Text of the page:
Wednesday, 26 November 2014
Counter-Terrorism Legislation Amendment Bill (No. 1) 2014; In Committee
I rise to indicate my support for the Greens amendment—this particular Greens amendment. Torture is an issue on which I have also taken up the cudgels in the case of the first national security legislation. As a consequence of my pressure and pressure from others, the Attorney-General kindly agreed to rule out torture in the case of ASIO's activities within Australia in the context of special intelligence operations.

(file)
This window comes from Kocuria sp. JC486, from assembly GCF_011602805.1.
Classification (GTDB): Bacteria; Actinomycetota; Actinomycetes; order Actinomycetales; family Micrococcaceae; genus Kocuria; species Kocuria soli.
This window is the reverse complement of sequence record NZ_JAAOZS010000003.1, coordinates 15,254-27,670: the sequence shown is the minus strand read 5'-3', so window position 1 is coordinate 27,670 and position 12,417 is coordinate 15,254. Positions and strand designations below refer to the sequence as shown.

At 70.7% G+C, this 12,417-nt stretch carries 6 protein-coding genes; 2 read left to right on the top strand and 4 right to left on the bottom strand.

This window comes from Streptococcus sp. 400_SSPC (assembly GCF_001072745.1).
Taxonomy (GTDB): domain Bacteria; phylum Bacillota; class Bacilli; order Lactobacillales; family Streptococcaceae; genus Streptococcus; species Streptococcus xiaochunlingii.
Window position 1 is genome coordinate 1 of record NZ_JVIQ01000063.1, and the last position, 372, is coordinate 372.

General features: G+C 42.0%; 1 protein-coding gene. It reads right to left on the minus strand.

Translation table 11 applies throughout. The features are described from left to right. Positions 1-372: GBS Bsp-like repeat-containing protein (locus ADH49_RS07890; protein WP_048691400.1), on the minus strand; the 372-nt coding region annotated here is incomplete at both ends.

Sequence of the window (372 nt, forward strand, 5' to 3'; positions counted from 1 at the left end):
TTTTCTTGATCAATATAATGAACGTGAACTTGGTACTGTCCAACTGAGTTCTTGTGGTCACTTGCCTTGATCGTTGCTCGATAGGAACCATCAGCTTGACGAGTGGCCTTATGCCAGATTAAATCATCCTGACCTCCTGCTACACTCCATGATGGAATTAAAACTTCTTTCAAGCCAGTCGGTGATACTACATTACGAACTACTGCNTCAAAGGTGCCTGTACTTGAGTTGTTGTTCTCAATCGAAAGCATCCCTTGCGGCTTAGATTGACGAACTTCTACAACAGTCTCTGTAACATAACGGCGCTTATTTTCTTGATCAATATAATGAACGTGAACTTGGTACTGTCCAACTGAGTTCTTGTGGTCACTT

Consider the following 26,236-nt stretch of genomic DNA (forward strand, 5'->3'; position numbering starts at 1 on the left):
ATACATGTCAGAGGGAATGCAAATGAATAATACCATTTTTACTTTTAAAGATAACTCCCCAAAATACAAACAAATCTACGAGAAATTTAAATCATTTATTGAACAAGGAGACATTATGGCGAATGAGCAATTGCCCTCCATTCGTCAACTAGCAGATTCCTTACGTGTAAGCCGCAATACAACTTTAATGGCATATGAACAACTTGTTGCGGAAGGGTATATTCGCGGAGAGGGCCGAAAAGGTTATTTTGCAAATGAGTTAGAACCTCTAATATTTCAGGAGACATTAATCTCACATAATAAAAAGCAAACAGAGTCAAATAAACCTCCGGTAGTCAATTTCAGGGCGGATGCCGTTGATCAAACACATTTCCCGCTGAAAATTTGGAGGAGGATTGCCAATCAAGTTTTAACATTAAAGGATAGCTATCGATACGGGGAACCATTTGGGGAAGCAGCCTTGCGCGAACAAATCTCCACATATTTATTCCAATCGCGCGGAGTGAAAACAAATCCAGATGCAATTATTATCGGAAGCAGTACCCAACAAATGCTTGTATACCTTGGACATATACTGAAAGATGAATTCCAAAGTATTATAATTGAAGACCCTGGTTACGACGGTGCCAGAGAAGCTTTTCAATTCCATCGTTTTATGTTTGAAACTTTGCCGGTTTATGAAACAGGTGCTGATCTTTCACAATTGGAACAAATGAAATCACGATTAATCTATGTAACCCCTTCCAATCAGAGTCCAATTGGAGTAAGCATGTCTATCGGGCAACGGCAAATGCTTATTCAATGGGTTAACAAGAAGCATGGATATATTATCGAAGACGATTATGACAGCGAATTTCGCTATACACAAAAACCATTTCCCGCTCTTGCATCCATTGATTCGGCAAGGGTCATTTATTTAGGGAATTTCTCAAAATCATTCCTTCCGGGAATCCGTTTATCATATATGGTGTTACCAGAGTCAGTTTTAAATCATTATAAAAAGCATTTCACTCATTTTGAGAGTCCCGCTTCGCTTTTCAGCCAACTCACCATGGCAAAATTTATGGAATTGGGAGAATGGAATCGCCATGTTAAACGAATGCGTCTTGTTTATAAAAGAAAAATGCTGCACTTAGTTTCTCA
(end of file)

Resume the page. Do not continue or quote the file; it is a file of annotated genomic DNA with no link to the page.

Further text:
The argument here is that ASIS, which is operating outside Australia's shores—unlike ASIO—should also be subject to a prohibition on torture. I think it is a perfectly reasonable precaution. It confirms our difference from the uncivilised world of ISIS, or Daesh—or whatever you want to call them—and distinguishes us as a civilised society. If I can misquote a famous legal aphorism when Lord Mansfield said that the air of England is too pure for slavery, I would say that the air of Australia is too pure to countenance torture whether inside or outside the country, if it involves Australian officers.